You'll need to prep the surface and repair the crack before any coating is applied. Applying a paint coating would improve the bathtub's appearance.
If this is an older bathtub, it could be coated with lead-based paint so wear appropriate PPE if sanding is necessary. (I suggest wearing long-sleeved gloves, a respirator and disposable overalls. You should apply water while sanding to prevent dust. All the surrounding areas must be cleaned down thoroughly and the cleaning material disposed of).
Correct surface preparation is critical to the success of the painting project. Clean the surface thoroughly with an abrasive cleaning product to remove all transparent body fats and soap deposits on the tub's surface. Pay special attention to the edges against the wall, around taps, plug hole and handles. Rinse off with clean, warm water and repeat as many times as necessary to ensure all build-up is removed from the surface. Take some120-grit sandpaperand sand the edges of the crack and the areas with small surface cracks. You'll then need to sand the entire surface of the bath thoroughly to remove all shine. Use a fine grade of wet and dry abrasive paper (240 - 320 grit) and pay special attention to difficult-to-reach areas and the plug waste if you plan to paint it. Rinse all surfaces down and allow to dry.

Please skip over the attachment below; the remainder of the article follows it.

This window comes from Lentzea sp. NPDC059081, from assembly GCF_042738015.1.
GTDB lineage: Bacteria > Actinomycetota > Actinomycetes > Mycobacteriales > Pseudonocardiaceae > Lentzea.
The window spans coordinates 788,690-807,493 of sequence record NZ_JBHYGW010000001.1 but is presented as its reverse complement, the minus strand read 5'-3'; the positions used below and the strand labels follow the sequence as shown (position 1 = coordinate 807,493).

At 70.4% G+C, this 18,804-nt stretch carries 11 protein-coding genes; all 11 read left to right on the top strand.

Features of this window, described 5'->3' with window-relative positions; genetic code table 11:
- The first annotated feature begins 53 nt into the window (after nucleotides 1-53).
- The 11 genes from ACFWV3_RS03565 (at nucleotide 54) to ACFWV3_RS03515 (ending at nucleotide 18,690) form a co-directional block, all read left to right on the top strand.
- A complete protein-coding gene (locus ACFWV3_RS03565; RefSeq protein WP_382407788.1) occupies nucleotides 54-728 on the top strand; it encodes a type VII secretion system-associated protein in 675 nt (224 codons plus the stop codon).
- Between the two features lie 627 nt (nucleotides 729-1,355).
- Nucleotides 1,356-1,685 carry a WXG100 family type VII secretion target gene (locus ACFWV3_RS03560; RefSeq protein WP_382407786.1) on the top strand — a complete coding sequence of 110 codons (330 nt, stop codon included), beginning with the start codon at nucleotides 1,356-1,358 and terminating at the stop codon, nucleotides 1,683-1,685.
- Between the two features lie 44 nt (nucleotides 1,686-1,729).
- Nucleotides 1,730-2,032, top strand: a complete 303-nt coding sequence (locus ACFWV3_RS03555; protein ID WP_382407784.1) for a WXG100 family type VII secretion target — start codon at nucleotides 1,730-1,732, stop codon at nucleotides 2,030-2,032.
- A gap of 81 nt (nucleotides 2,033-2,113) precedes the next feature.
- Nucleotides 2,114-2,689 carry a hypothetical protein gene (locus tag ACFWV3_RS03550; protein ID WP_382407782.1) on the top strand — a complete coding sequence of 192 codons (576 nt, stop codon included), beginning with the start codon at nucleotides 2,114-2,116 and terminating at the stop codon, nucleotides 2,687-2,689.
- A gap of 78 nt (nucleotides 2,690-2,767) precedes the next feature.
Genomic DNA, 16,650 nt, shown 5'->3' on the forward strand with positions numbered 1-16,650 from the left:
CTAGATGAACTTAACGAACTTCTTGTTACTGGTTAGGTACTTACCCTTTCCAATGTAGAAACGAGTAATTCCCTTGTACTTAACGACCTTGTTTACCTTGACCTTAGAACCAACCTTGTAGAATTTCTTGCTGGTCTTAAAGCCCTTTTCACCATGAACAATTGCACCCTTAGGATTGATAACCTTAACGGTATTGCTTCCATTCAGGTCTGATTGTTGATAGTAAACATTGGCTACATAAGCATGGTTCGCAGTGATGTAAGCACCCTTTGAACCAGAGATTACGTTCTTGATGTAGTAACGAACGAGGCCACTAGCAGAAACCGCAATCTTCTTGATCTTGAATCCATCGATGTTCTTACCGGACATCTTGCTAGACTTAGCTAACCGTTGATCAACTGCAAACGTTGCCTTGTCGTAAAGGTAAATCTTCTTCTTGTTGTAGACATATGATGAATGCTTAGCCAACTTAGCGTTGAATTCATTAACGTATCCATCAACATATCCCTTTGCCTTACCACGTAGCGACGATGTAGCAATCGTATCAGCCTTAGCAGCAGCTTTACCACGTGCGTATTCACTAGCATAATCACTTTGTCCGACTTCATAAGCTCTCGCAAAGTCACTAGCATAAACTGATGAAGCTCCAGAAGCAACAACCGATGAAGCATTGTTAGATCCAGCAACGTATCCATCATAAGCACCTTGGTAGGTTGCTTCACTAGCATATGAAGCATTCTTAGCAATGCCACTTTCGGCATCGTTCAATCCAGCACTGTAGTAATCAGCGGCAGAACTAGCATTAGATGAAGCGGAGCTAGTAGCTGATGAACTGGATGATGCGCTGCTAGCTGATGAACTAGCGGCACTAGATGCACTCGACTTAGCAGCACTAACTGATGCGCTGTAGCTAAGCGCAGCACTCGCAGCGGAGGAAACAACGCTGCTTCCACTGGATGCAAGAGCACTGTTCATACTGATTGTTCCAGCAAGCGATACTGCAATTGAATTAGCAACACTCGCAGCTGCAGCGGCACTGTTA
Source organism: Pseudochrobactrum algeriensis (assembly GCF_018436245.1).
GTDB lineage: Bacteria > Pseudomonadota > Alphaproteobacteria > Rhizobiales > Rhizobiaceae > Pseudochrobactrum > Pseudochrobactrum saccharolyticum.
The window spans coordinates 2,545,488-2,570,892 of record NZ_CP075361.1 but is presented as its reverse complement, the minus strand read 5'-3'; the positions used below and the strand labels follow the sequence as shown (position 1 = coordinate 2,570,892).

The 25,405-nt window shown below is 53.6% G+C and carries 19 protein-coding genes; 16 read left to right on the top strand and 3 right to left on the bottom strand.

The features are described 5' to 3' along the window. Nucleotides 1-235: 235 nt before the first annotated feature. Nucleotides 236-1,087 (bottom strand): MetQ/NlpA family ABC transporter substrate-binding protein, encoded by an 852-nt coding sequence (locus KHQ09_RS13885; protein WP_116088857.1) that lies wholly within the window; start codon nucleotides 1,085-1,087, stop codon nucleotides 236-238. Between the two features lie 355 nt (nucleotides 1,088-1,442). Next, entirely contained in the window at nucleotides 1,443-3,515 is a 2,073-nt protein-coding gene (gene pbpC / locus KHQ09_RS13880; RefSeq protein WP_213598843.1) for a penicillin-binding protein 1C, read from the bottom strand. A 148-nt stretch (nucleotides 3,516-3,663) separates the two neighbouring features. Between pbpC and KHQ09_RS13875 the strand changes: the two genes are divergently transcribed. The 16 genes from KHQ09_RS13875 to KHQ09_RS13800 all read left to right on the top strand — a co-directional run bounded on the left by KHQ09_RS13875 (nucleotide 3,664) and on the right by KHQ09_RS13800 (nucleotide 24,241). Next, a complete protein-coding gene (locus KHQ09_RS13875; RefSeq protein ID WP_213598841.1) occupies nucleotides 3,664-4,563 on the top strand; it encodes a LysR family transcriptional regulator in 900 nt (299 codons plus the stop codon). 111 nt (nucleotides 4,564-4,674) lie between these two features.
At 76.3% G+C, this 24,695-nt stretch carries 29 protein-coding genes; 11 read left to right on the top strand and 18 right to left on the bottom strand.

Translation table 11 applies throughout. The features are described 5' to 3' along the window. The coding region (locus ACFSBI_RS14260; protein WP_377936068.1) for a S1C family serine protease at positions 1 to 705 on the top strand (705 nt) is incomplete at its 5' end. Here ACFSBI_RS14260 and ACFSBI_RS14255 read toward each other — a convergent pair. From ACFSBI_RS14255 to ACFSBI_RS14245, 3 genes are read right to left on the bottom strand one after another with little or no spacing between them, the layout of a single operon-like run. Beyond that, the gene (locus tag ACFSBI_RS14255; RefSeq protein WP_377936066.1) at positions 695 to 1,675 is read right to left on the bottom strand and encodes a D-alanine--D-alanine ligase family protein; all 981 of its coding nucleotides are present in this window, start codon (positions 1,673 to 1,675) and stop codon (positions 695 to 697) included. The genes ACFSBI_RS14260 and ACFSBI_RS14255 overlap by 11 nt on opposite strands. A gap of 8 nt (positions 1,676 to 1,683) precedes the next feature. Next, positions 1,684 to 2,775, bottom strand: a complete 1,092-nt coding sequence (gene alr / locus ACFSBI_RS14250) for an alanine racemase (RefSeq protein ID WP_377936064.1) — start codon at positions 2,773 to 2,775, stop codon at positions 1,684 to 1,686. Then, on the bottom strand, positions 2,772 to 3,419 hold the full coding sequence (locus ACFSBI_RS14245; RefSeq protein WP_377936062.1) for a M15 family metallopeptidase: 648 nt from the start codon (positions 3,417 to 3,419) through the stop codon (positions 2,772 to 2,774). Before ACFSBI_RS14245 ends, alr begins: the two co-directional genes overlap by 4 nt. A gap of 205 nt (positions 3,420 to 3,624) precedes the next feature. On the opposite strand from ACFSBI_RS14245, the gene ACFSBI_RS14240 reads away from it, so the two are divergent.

Take some Selleys 50g Aqua Epoxy Putty Knead It and mix it as per instructions. Apply it into the dry crack with a Craftright 50mm Joint Knife. Make sure to push it as deeply as possible into the crack and smooth the surface off with the scraper. Once the putty has fully hardened, you can use the 120-grit sandpaper to remove the excess putty and then 240-grit to smooth, ensuring the area blends in with the surrounding areas. Ultimately, you shouldn't be able to feel the repair by running your fingers over it. Our sense of touch is about the same as sight. So, if you can feel it, you'll see it.